Dear Straight People,
Shaik was more than a life partner to me, he was my confidant, companion, sweetheart, darling, listening ear, punching bag, and in more ways than one; inspiration. Selfless and always putting others before himself, Shaik personified this in heaps.
I was never big on birthday celebrations, least of all mine, but Shaik never failed to make a grand occasion out of my birthday. Like I said, Shaik was selfless, and despite my reservations; I loved and cherished every minute of it.
This article pays tribute to the person I met 27 years ago, and who I have stayed close to till the end. This is the person who I proudly call my first and only true love, a person who has seen me through thick and thin; never judging and always open-minded. This is someone who to me, is irreplaceable and will never ever be forgotten for as long as I live. When the time comes, I will not only face my maker, but I am assured I will be reunited with Shaik once again; and will continue to be by his side, and he mine; for eternity.
Shaik had always been a private person and when we were together, he never saw the need to flaunt our relationship in front of others. This may in part be due to his upbringing, or perhaps because he thought that since everyone knew about us and how we felt for each other, that it was unnecessary to show our love and affection for each other openly.
Once again, I am writing this article because I want everyone to know what Shaik meant to me, and now that he is no longer with us, I am left with a void, perhaps never to be filled. Yet I also know I have to move on, as Shaik would have wanted me to.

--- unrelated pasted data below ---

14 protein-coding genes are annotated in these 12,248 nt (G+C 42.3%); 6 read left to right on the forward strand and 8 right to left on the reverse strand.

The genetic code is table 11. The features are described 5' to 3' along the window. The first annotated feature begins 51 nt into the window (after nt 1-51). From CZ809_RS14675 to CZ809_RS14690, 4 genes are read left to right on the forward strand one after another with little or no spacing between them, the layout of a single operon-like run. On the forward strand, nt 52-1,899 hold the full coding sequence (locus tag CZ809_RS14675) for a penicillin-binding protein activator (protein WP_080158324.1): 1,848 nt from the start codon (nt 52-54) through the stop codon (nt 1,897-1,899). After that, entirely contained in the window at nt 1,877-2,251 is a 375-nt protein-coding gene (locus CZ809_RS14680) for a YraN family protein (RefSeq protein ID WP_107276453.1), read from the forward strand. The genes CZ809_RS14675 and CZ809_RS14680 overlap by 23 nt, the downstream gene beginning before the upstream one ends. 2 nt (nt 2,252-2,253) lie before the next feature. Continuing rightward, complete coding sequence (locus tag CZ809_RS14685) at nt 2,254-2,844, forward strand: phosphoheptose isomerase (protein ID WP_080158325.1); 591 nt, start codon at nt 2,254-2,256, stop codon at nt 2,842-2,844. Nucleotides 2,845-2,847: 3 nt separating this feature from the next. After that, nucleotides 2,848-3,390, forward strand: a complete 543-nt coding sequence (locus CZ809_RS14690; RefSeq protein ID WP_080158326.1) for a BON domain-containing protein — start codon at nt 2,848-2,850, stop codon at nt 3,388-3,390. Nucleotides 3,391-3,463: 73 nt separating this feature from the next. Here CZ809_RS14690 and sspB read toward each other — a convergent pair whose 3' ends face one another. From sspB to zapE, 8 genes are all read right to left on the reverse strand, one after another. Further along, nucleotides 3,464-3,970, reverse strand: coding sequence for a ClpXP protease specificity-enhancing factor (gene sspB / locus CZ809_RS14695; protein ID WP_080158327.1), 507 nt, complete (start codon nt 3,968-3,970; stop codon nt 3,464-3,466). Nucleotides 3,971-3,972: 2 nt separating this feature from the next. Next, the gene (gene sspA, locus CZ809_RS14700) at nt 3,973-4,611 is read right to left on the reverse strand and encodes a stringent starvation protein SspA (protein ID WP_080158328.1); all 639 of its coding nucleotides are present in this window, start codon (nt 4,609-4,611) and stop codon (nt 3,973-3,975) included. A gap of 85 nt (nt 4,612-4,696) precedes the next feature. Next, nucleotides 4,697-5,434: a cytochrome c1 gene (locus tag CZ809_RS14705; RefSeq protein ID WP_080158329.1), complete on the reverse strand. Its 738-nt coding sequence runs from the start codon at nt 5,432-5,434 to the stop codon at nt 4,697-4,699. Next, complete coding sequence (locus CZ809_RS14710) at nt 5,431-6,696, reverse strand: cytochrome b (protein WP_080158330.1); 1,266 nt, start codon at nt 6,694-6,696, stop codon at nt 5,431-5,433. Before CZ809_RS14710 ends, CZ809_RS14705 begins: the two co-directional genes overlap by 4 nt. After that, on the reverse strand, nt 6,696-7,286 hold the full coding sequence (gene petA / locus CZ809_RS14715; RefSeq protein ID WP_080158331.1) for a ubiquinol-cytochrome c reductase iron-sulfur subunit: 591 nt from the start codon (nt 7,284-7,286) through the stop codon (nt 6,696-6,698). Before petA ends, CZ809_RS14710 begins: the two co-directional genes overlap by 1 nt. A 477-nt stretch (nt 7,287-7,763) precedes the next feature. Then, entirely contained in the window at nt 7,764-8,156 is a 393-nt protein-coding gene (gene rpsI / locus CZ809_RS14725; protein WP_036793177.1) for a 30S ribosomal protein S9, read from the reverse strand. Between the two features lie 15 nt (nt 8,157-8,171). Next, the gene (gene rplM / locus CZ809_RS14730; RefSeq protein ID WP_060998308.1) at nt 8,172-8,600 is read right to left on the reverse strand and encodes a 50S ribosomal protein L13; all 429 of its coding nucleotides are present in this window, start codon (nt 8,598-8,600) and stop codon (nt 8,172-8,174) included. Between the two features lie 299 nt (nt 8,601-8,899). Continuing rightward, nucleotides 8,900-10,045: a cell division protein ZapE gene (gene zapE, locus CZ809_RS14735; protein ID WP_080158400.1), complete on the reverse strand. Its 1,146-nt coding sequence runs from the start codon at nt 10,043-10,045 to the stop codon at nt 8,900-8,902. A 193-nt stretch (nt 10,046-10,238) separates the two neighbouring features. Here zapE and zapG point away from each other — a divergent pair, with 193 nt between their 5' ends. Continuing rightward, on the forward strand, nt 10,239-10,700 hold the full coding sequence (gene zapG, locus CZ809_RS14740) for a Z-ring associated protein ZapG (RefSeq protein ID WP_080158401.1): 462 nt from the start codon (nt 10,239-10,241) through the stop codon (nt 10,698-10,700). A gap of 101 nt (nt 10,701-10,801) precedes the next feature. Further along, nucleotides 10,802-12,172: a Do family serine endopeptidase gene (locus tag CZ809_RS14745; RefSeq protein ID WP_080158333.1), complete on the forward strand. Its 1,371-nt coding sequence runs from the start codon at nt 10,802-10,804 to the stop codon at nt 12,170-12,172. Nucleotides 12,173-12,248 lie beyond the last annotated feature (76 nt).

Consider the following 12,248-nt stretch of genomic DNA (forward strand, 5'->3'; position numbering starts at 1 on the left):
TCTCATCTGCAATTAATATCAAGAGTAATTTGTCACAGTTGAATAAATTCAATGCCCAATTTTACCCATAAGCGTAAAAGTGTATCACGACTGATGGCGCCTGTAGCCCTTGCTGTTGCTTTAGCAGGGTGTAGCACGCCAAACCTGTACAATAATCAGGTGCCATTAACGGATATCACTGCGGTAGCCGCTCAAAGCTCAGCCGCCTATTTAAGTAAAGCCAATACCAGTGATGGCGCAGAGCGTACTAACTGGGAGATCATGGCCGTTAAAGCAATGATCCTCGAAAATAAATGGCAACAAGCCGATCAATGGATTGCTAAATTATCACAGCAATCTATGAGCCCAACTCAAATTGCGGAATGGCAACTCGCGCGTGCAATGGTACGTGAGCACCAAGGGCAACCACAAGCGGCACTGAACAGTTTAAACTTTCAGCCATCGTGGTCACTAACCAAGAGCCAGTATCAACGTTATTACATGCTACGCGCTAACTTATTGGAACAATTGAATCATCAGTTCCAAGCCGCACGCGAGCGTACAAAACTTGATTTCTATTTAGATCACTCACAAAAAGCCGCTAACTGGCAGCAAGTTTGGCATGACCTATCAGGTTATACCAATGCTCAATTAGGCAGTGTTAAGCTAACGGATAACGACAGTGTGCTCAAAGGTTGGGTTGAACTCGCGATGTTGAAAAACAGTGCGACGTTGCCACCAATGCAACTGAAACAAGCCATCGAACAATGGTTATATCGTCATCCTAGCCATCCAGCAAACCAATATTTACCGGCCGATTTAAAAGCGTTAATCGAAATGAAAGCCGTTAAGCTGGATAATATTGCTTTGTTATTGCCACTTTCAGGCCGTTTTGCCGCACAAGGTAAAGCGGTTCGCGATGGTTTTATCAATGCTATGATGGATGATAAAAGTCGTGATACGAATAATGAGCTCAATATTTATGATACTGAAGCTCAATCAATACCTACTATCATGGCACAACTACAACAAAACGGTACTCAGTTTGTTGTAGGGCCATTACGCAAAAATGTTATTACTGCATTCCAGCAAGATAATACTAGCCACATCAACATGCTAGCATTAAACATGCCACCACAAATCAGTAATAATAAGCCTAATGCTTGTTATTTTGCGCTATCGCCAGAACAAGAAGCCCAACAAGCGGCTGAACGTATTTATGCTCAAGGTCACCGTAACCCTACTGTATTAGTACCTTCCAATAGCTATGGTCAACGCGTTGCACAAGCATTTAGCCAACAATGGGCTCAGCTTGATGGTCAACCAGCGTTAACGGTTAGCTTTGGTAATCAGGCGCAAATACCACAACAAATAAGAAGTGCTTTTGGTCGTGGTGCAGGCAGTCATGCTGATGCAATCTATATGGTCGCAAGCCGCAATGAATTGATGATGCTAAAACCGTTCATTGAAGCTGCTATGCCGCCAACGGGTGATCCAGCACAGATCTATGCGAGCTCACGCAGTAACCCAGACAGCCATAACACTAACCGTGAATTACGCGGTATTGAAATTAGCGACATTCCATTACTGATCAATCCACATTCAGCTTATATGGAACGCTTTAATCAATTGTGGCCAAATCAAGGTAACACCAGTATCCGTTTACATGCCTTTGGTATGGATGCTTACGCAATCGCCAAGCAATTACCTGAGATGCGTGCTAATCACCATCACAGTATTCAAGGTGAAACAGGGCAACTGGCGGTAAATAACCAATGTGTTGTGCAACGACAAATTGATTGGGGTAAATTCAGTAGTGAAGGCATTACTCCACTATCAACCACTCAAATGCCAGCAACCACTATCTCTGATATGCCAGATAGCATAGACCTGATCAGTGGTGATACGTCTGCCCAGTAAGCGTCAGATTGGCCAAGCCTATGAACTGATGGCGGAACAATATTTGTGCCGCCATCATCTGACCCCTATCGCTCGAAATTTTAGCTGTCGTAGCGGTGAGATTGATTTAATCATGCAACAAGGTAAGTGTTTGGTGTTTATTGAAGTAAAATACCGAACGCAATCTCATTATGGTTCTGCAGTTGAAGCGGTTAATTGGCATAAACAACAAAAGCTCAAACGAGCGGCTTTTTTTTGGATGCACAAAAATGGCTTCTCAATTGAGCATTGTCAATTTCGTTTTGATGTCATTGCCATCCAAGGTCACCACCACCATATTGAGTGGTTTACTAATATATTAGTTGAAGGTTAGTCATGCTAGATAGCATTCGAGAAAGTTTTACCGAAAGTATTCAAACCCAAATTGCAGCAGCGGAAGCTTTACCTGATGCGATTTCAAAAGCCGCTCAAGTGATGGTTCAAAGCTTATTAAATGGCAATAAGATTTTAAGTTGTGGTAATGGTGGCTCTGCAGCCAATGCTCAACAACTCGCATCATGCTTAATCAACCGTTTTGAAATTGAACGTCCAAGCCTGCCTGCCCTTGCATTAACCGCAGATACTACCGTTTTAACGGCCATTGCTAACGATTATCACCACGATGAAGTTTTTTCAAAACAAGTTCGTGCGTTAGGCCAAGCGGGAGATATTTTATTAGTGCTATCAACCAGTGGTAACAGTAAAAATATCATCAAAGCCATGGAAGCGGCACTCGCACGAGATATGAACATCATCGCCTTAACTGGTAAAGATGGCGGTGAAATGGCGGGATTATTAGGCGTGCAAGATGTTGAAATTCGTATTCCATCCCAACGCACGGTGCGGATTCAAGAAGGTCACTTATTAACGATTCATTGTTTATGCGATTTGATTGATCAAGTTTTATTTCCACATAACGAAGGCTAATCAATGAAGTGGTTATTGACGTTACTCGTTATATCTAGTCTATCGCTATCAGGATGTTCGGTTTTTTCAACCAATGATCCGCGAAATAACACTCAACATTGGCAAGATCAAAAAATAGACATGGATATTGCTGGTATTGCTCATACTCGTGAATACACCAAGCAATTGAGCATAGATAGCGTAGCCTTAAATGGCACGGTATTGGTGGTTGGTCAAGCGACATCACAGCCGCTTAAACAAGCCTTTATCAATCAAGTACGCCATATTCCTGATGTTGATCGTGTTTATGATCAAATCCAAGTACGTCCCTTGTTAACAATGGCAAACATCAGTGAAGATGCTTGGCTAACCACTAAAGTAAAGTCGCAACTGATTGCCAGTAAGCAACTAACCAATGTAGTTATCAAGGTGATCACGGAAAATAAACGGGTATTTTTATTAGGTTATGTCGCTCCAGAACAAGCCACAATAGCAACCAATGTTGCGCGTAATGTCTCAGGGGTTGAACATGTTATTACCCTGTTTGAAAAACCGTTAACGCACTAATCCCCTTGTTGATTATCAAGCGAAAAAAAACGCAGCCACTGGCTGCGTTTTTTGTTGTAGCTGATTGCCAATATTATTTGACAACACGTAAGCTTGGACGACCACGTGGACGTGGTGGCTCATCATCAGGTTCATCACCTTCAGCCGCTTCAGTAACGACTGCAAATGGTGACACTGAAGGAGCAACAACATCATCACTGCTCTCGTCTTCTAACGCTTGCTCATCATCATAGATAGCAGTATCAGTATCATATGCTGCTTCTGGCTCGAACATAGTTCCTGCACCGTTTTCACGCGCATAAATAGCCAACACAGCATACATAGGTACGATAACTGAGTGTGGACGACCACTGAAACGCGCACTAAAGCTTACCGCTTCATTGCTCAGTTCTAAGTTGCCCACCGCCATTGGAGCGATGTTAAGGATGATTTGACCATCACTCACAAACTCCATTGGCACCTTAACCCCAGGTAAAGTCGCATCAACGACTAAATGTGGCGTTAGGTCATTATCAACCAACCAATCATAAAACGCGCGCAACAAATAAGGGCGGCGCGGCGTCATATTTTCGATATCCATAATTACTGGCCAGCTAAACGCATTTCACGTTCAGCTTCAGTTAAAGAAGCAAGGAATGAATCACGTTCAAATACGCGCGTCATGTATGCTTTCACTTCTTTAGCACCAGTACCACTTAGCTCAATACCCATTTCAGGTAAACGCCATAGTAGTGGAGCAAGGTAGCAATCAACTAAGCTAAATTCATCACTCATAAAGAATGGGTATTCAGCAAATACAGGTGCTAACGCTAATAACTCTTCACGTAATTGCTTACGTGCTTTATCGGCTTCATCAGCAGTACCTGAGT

In fact, he had said that he would like to be the first to go, as he felt I was the stronger person and hence, could cope with loss better. To this, I must say with a heavy heart and one leaden with sadness, his wish was granted.
I fondly remember the day we met. We were working in the same department in a hotel. I was new to the department whereas Shaik had been working there the last few years. With each passing day, I felt myself drawn towards this charming person. There was something charismatic about Shaik and I had never felt such a tingling sensation before. I know now that what I felt then was love at first sight.
I made the first move and invited Shaik out on a date. I had spare tickets to Dick Lee’s “Beauty World” and one day at the cafeteria, I plucked up my courage and asked Shaik if he would like to go on a date with me. That day was 14 October, and it marked the beginning of 27 years of being together. From then on, I remember often stealing some time together at work, for we were two people who had just fallen deeply in love with each other. We were inseparable and very soon, everyone knew we were partners.
We were happy together. There may be times we would argue, but at the end of the day, we would kiss and make up, and everything would be back to normal. I am proud to say we never stayed angry with each other for long. Soon, we moved in together and built for ourselves a stable home, just like any heterosexual couple. Our neighbours accepted us for who we were and the residents in our housing estate knew us. We never felt discriminated in all our years living in that estate. To this day, I still call that estate home.
It was two and a half years ago that Shaik was diagnosed with a terminal condition. The news hit me so hard it was unbearable and I knew we did not have a lot of time left together. Despite the prognosis, Shaik and I chose to remain positive. Shaik was a fighter and he never gave up, and everyday, I would put up a brave front, but deep down inside, I was a train wreck and I felt myself crumbling. I would look at Shaik with admiration as he faced the condition head on with dignity, positivity and bravery. That was my Shaik!